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Dark Green Vegetables May Help Boost Omega-3 Levels

A recent study suggests that consuming dark green vegetables while taking omega-3s could boost omega-3 levels in red blood cells.

Participants in the study included 83 people of African ancestry. Over the course of six weeks they were given either an omega-3 supplement consisting of 2 g EPA and 1 g DHA or a corn/soybean oil placebo.

The researchers collected information about the participant’s diets via food frequency questionnaires to determine how many dark green vegetables the participants were eating. They also took blood samples to measure omega-3 red blood cell levels. This allowed them to identify participants who responded very well to the supplementation and those who did not.

After performing a secondary analysis, the researchers uncovered an association between dark green vegetable consumption and higher response to omega-3 supplementation. Those who responded very well were found to have greater reductions in triglycerides and VLDL (very-low-density lipoprotein) particle sizes. Large VLDL particles are associated with an increased risk of high blood pressure and stroke.

The researchers were careful to note that the exact mechanism behind this association was unclear. They hypothesized that it could be due to the ability of fruits and vegetables to lower oxidative stress or the influence of high-fiber vegetables on the gut microflora of humans.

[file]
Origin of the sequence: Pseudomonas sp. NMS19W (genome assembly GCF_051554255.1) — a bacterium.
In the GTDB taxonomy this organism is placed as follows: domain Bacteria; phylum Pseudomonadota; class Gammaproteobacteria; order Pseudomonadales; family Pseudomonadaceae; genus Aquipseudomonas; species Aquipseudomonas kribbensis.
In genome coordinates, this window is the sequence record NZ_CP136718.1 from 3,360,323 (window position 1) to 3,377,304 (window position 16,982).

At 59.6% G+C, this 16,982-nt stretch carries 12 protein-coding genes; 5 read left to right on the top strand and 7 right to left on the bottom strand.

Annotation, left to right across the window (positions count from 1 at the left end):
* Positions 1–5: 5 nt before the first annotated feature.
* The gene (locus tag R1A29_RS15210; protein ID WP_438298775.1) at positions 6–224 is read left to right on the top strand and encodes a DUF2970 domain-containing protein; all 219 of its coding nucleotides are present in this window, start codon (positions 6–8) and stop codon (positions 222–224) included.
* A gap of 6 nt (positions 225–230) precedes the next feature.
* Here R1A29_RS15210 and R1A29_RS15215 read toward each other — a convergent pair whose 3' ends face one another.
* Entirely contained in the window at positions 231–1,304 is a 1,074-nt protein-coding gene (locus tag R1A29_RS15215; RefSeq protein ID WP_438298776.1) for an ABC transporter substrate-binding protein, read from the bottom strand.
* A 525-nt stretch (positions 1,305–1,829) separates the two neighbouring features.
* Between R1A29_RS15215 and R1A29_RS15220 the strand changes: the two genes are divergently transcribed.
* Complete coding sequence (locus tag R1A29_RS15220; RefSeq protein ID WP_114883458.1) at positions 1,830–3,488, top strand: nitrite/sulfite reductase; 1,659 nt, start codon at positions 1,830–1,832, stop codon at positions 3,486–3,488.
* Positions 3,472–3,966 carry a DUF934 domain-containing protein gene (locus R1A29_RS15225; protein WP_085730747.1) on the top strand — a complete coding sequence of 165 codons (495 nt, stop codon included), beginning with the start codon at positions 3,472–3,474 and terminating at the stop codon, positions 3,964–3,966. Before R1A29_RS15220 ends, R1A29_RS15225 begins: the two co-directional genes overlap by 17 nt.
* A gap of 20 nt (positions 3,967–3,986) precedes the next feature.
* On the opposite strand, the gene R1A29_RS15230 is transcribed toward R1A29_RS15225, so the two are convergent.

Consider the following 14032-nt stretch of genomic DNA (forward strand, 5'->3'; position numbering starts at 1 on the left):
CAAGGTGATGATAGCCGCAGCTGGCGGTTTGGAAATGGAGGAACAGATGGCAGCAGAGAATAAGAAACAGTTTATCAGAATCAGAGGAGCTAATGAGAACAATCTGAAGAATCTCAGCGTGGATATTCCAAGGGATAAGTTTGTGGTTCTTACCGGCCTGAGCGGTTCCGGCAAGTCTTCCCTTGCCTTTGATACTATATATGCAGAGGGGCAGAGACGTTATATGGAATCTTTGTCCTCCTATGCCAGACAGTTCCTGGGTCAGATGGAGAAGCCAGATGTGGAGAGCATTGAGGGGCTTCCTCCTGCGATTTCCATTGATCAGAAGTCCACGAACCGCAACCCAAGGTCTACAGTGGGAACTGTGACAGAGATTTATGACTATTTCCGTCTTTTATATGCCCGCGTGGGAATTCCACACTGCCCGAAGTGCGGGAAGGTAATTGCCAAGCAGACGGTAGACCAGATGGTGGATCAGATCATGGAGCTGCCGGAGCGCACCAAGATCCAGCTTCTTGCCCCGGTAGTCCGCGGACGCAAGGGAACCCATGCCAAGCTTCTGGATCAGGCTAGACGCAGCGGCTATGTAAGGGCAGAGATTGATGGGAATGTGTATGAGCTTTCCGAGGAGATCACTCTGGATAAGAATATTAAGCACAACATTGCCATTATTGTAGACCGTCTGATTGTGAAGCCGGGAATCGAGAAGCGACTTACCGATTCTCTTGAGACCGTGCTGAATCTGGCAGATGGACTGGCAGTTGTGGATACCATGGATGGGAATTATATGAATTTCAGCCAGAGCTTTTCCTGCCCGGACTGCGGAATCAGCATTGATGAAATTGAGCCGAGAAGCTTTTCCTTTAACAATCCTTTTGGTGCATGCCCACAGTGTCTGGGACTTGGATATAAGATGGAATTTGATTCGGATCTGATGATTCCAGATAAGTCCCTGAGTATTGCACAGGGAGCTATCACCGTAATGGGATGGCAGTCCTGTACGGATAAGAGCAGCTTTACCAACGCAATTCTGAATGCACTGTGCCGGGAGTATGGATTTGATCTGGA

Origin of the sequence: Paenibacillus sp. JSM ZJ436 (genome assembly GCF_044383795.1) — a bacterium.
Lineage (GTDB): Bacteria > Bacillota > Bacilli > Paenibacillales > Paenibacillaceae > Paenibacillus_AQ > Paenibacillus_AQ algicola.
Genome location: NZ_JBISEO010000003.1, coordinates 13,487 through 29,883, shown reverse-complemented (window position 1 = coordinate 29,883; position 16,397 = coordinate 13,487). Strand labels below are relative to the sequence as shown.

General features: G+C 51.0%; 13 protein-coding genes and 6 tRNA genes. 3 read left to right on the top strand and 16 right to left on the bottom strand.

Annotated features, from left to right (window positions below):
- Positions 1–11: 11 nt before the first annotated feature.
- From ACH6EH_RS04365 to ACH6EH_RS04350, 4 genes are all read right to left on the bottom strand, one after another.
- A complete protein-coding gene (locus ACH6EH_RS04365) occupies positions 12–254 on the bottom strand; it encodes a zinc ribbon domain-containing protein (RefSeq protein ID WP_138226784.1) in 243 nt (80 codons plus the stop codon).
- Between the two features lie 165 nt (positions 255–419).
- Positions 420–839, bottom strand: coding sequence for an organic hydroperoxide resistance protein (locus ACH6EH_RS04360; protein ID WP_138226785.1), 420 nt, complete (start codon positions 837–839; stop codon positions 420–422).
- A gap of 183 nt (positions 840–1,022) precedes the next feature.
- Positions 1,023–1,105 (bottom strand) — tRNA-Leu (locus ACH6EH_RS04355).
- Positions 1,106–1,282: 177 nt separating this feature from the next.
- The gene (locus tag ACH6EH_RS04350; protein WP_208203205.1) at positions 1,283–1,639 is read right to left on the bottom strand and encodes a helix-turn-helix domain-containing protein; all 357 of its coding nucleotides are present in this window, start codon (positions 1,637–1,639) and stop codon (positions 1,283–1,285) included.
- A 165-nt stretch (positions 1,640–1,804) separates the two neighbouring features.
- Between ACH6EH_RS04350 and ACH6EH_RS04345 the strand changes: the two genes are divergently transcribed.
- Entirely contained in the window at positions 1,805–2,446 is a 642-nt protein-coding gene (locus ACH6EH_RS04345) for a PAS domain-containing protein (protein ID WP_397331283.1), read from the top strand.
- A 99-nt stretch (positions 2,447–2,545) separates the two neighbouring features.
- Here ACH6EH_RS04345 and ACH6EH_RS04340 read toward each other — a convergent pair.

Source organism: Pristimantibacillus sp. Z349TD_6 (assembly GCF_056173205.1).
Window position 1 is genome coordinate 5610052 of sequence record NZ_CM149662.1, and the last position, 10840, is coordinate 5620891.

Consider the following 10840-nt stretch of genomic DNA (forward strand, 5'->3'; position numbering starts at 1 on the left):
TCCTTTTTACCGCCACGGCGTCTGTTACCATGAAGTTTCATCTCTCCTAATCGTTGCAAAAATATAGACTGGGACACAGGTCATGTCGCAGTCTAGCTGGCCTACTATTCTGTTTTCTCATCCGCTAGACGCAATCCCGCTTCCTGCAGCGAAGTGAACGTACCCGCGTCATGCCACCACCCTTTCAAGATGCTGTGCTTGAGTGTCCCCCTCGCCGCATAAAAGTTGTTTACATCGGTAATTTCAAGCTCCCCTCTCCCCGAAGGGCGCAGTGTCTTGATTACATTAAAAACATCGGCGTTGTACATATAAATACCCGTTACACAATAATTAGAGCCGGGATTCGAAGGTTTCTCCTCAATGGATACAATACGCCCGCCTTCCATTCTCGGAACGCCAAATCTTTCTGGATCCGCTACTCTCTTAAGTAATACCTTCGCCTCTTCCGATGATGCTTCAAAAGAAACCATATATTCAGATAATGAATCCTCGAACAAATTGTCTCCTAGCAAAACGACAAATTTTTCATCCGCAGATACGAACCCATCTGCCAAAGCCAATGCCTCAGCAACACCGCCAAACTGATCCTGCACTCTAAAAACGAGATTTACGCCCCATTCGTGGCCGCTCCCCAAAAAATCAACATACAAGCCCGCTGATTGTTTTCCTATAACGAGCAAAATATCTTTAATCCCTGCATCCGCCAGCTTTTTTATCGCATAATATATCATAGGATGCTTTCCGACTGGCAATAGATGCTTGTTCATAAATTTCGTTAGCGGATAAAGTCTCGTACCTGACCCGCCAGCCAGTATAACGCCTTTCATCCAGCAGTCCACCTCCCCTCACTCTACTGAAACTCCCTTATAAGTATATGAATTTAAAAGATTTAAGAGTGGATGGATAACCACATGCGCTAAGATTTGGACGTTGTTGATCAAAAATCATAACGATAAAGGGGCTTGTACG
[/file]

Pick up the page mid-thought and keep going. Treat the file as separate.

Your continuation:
Researchers from the University of California, Davis, and the USDA’s Agricultural Research Service conducted the study. It was published online ahead of print on November 20, 2013, in The American Journal of Nutrition.

Higher omega-3 levels are important because omega-3s have been linked to a number of health benefits, including alleviating arthritis pain, better moods, improved joint mobility, helping with age related macular degeneration, and aiding your immune system.

Because omega-3 fatty-acids are not found naturally in the human body, it is especially important to make sure that they are a part of your daily diet. Oily, dark fish such as tuna and salmon are high in omega-3s.

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